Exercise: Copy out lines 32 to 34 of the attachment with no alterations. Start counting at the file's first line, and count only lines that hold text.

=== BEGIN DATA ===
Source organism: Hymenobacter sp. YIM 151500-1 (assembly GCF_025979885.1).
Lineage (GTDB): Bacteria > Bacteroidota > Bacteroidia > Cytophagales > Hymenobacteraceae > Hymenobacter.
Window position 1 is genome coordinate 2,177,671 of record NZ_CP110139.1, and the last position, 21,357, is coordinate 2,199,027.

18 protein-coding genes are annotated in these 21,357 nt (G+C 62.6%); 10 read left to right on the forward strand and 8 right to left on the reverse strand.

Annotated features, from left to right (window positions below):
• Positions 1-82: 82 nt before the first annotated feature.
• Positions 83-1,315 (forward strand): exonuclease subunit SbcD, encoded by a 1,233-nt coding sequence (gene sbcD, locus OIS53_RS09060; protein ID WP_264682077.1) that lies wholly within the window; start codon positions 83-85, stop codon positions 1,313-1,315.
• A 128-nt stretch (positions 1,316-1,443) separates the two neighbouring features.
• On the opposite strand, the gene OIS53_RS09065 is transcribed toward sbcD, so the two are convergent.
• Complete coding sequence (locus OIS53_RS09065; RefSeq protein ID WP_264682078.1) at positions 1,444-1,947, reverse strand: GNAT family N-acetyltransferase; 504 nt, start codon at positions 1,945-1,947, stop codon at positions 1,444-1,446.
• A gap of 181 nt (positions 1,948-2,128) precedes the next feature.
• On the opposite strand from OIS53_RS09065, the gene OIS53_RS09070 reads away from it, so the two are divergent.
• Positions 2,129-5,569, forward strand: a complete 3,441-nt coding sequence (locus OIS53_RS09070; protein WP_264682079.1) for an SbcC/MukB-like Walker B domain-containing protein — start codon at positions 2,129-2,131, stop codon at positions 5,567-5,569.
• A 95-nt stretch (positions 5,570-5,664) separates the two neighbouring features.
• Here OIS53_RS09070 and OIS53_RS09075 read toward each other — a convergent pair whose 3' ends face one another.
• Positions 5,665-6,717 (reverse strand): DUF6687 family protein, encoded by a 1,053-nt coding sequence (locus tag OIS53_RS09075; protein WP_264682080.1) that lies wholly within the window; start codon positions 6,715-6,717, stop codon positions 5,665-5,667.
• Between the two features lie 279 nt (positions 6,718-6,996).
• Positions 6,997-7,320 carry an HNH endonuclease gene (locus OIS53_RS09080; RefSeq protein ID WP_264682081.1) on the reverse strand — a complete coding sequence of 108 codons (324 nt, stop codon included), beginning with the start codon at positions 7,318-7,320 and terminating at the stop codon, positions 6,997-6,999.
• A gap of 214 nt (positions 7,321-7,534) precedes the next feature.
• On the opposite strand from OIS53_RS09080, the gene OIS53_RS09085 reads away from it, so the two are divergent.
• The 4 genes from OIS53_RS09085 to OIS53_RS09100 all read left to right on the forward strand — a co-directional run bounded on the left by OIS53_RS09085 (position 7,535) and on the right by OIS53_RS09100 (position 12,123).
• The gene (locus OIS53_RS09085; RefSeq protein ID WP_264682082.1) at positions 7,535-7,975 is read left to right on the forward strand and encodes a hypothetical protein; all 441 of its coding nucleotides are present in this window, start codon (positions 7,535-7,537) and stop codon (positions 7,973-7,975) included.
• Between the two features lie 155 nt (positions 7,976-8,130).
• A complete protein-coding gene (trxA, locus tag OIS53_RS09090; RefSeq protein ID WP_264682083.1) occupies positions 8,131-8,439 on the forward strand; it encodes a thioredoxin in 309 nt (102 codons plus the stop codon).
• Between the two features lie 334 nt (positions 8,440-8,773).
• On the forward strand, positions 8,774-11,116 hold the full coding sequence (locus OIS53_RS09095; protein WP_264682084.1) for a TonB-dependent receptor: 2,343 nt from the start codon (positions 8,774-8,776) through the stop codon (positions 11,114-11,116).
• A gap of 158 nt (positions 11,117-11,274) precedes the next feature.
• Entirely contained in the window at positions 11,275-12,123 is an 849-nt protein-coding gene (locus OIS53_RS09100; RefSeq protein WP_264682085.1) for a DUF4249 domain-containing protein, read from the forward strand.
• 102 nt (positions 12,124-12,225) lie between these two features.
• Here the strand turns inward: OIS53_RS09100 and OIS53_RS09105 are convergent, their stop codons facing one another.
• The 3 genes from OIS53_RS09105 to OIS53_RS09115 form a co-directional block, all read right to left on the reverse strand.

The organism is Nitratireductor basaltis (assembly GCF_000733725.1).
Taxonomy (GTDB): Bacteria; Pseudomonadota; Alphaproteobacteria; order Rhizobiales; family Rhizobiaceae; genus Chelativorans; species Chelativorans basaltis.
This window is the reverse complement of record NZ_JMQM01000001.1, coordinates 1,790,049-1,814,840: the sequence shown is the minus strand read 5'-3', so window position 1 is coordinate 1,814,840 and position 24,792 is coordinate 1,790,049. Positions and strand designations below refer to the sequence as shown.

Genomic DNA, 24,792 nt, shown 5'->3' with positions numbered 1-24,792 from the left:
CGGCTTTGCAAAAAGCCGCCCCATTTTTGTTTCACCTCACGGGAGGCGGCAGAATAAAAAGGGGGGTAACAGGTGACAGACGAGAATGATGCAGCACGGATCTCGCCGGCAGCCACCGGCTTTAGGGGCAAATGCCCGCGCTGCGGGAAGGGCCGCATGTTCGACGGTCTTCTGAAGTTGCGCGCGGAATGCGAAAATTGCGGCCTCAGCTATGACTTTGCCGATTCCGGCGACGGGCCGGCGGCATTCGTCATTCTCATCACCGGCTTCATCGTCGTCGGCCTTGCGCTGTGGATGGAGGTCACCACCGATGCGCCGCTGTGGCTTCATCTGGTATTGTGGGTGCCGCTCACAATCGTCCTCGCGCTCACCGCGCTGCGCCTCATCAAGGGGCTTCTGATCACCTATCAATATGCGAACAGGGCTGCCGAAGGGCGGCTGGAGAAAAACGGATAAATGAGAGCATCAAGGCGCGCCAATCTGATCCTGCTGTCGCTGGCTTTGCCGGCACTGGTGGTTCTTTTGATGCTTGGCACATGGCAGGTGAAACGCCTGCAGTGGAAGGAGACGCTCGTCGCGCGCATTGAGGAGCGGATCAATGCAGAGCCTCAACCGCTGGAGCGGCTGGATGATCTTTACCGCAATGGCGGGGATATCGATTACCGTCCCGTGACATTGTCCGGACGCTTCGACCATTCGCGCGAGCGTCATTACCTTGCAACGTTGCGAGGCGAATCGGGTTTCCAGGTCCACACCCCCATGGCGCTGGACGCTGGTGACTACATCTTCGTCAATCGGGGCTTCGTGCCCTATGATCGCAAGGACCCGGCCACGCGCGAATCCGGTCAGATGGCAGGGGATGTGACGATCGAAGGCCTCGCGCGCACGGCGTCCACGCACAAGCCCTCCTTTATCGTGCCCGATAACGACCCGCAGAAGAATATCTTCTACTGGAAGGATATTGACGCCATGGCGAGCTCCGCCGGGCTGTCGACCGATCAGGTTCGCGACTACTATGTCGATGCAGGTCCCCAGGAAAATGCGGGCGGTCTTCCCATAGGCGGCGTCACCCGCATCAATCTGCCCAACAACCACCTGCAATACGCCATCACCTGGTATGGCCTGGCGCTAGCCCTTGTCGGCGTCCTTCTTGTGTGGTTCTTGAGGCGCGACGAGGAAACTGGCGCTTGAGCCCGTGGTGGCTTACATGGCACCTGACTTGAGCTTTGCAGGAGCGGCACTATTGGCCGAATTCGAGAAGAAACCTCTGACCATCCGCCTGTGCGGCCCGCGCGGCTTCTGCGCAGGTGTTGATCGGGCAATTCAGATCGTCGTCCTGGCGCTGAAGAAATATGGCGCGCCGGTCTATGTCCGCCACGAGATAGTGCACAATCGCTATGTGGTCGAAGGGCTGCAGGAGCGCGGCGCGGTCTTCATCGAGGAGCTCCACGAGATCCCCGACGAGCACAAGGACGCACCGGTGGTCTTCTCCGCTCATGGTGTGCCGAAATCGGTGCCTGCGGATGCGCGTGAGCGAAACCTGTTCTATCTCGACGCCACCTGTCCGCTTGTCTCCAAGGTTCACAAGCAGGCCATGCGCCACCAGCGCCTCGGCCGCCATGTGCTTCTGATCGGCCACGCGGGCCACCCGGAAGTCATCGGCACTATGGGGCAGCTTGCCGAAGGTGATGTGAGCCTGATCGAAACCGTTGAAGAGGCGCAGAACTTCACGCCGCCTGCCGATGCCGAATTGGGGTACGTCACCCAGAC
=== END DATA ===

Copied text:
The organism is Nitratireductor basaltis (assembly GCF_000733725.1).
Taxonomy (GTDB): Bacteria; Pseudomonadota; Alphaproteobacteria; order Rhizobiales; family Rhizobiaceae; genus Chelativorans; species Chelativorans basaltis.
This window is the reverse complement of record NZ_JMQM01000001.1, coordinates 1,790,049-1,814,840: the sequence shown is the minus strand read 5'-3', so window position 1 is coordinate 1,814,840 and position 24,792 is coordinate 1,790,049. Positions and strand designations below refer to the sequence as shown.